Changi Airport flight information display board to be conserved as part of Singapore's National Collection
SINGAPORE: One of the two analogue flight information display boards from Changi Airport's Terminal 2 will be donated to the National Heritage Board (NHB).
The board, which was retired earlier this month, will become part of Singapore's National Collection, NHB and Changi Airport Group (CAG) said in a joint media release on Sunday (Mar 1).
“We are heartened that the flip boards have provided many wonderful memories to Changi Airport’s passengers and visitors over the decades, as they continue to capture the romance of travel in today’s highly digital age.
"The flip boards are certainly part of Changi Airport’s history. Hence, we will also re-use the last remaining flip board, to be retired in about two years’ time, in a different part of the airport as a display piece to be enjoyed by all who visit,” said Mr Ang Siew Min, CAG's senior vice president of development operations.
Originally located between check-in rows 9 and 10 of the airport’s Departure Hall, the flip board had been undergoing de-installation in various stages in February as as part of upgrading and expansion works at the 30-year-old terminal.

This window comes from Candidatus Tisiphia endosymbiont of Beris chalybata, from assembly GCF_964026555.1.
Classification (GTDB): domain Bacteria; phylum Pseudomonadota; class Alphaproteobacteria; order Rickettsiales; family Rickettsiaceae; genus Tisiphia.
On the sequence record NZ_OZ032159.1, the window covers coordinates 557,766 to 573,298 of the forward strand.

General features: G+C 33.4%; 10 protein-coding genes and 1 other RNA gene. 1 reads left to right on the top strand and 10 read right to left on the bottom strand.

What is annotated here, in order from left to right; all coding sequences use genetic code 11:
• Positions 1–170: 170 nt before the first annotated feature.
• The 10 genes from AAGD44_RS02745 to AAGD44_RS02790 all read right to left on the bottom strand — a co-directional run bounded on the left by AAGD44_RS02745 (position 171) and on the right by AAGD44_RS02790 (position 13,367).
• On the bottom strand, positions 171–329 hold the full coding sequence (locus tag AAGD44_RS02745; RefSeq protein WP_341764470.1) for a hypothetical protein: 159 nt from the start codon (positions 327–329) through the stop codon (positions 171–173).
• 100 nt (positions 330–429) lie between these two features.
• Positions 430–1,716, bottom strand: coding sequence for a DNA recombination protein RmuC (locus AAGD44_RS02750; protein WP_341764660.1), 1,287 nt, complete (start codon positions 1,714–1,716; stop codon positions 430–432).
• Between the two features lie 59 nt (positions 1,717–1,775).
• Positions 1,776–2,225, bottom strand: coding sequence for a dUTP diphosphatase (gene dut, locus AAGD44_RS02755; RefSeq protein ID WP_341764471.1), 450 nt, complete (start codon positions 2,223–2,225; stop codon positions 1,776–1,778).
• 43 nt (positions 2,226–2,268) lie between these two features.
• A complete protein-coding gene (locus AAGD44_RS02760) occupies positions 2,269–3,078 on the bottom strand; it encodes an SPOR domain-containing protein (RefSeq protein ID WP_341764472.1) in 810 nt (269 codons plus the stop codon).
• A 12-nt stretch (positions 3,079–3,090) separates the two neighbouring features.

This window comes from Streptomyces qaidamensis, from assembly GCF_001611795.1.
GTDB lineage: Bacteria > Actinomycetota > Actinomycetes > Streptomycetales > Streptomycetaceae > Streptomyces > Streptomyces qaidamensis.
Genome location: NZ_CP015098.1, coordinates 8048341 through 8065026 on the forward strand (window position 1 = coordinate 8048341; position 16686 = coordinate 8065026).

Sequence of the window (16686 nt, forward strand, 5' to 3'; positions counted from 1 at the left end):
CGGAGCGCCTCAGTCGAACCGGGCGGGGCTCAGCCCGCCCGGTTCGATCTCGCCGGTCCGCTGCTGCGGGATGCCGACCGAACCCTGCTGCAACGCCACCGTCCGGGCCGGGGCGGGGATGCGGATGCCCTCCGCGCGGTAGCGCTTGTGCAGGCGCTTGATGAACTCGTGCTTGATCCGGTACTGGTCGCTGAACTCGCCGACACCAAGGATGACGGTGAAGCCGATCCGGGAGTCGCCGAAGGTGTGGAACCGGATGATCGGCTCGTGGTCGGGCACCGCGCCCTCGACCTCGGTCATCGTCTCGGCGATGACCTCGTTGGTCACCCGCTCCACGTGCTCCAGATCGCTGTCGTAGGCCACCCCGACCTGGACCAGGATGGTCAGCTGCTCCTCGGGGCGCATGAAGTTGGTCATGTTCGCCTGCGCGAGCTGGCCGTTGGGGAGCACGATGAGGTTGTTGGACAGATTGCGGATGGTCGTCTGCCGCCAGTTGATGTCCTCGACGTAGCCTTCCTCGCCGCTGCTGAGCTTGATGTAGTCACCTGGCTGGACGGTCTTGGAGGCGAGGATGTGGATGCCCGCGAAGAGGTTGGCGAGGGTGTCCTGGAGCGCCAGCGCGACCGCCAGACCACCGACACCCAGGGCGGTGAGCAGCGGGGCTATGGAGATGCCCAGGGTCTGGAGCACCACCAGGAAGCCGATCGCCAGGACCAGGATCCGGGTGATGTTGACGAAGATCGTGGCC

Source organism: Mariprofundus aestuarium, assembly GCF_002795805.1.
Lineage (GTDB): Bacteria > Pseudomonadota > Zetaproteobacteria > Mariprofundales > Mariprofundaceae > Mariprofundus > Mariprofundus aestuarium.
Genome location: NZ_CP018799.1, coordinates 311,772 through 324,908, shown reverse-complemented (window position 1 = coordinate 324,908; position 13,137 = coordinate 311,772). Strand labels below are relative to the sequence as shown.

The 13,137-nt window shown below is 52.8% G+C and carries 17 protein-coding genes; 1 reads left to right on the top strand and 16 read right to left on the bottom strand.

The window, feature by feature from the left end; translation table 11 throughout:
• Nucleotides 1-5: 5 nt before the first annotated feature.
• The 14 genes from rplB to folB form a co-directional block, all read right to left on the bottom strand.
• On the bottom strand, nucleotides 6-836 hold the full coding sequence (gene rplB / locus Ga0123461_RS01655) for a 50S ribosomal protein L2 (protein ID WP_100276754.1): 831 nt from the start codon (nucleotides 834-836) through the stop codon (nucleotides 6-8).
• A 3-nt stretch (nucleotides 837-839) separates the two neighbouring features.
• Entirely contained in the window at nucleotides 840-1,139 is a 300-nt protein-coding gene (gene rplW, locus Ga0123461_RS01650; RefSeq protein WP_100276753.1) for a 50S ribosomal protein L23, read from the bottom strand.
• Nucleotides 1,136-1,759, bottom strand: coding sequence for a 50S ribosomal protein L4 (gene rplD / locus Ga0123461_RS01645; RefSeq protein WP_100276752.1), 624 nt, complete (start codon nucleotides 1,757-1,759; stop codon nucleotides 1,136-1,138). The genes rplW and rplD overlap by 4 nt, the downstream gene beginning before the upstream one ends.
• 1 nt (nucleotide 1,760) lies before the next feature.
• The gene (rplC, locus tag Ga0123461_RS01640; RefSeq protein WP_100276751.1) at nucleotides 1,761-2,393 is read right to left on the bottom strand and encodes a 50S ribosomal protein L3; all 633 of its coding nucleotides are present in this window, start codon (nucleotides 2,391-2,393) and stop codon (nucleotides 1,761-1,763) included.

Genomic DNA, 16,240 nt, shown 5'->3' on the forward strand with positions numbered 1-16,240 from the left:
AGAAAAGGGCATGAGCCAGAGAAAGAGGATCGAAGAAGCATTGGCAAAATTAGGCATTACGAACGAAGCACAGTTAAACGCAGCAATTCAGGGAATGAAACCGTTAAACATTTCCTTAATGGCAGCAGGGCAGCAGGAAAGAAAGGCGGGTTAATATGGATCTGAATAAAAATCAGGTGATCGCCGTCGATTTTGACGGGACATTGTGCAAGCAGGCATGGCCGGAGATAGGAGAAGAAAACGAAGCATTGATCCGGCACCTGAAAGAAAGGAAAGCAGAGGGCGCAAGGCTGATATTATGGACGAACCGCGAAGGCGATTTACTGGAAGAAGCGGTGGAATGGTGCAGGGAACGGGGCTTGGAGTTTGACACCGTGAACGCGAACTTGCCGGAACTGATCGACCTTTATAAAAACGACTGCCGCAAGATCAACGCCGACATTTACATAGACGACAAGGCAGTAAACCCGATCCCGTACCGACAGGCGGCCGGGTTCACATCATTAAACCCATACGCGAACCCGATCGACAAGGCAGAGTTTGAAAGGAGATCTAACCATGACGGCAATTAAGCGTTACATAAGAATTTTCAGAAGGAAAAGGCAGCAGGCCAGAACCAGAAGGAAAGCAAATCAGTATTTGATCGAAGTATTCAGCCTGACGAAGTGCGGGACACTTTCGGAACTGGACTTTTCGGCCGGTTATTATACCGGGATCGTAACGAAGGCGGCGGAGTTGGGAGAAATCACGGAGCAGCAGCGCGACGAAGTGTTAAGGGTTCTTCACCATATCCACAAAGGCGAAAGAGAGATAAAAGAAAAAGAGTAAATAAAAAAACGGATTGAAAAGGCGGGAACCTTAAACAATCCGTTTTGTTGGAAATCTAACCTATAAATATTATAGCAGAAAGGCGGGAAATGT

READ: Iconic analogue flight information boards at Changi Airport to be taken down amid Terminal 2 upgrading
The different components of the board were documented by NHB and transported to its storage facility for cleaning.
Each flip board consists of one large display board, 48 panels which form the back board, more than 50 metal casings, and 2,052 capsules of individual alphabets and numbers.
The analogue flip boards were decommissioned due to challenges in maintenance, and increasing difficulties faced in sourcing for parts, CAG said.
After thorough cleaning of the components, a process estimated to take six months, the components will be transferred to NHB’s Heritage Conservation Centre (HCC) to be accessioned as part of the National Collection.
At HCC, conservators will assess the condition of the components of the flip board, and recommend the necessary plans for conservation and storage.
CAG and NHB will then explore future possibilities for display. More details will be shared at a later date, they said.
Mr Alvin Tan, NHB's deputy chief executive of policy and community said the board was accessioned into the National Collection because it is an "important piece of airport infrastructure and a formative feature of the air travel experience".
"Many Singaporeans will remember standing underneath the boards, listening to the clickety-clack sounds of the split flaps and waiting for their flight information to be displayed," he added.